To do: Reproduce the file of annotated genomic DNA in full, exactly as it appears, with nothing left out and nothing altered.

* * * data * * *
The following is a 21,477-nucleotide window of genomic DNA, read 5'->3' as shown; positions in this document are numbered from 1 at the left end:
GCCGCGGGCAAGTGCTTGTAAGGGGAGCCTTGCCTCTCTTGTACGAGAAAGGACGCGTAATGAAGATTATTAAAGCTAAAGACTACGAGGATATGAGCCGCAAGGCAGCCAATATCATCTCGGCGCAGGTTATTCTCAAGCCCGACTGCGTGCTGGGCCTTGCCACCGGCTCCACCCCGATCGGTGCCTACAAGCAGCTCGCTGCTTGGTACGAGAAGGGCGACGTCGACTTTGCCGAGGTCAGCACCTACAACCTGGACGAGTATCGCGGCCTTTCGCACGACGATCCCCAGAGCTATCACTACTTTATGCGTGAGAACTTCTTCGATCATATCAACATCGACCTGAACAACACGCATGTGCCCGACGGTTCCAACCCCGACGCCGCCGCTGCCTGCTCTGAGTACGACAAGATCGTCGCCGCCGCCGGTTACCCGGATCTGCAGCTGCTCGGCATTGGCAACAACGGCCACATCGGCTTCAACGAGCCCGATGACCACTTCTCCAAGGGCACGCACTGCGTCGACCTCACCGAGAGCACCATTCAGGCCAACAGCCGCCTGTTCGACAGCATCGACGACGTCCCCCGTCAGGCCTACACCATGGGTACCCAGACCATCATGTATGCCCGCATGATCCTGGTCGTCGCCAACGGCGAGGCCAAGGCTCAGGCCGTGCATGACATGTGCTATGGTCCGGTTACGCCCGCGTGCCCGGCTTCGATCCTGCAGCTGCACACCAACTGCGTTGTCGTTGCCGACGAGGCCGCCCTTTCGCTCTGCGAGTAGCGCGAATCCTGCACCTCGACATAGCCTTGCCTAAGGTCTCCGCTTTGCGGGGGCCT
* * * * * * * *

The following is a 21,477-nucleotide window of genomic DNA, read 5'->3' as shown; positions in this document are numbered from 1 at the left end:
GCCGCGGGCAAGTGCTTGTAAGGGGAGCCTTGCCTCTCTTGTACGAGAAAGGACGCGTAATGAAGATTATTAAAGCTAAAGACTACGAGGATATGAGCCGCAAGGCAGCCAATATCATCTCGGCGCAGGTTATTCTCAAGCCCGACTGCGTGCTGGGCCTTGCCACCGGCTCCACCCCGATCGGTGCCTACAAGCAGCTCGCTGCTTGGTACGAGAAGGGCGACGTCGACTTTGCCGAGGTCAGCACCTACAACCTGGACGAGTATCGCGGCCTTTCGCACGACGATCCCCAGAGCTATCACTACTTTATGCGTGAGAACTTCTTCGATCATATCAACATCGACCTGAACAACACGCATGTGCCCGACGGTTCCAACCCCGACGCCGCCGCTGCCTGCTCTGAGTACGACAAGATCGTCGCCGCCGCCGGTTACCCGGATCTGCAGCTGCTCGGCATTGGCAACAACGGCCACATCGGCTTCAACGAGCCCGATGACCACTTCTCCAAGGGCACGCACTGCGTCGACCTCACCGAGAGCACCATTCAGGCCAACAGCCGCCTGTTCGACAGCATCGACGACGTCCCCCGTCAGGCCTACACCATGGGTACCCAGACCATCATGTATGCCCGCATGATCCTGGTCGTCGCCAACGGCGAGGCCAAGGCTCAGGCCGTGCATGACATGTGCTATGGTCCGGTTACGCCCGCGTGCCCGGCTTCGATCCTGCAGCTGCACACCAACTGCGTTGTCGTTGCCGACGAGGCCGCCCTTTCGCTCTGCGAGTAGCGCGAATCCTGCACCTCGACATAGCCTTGCCTAAGGTCTCCGCTTTGCGGGGGCCT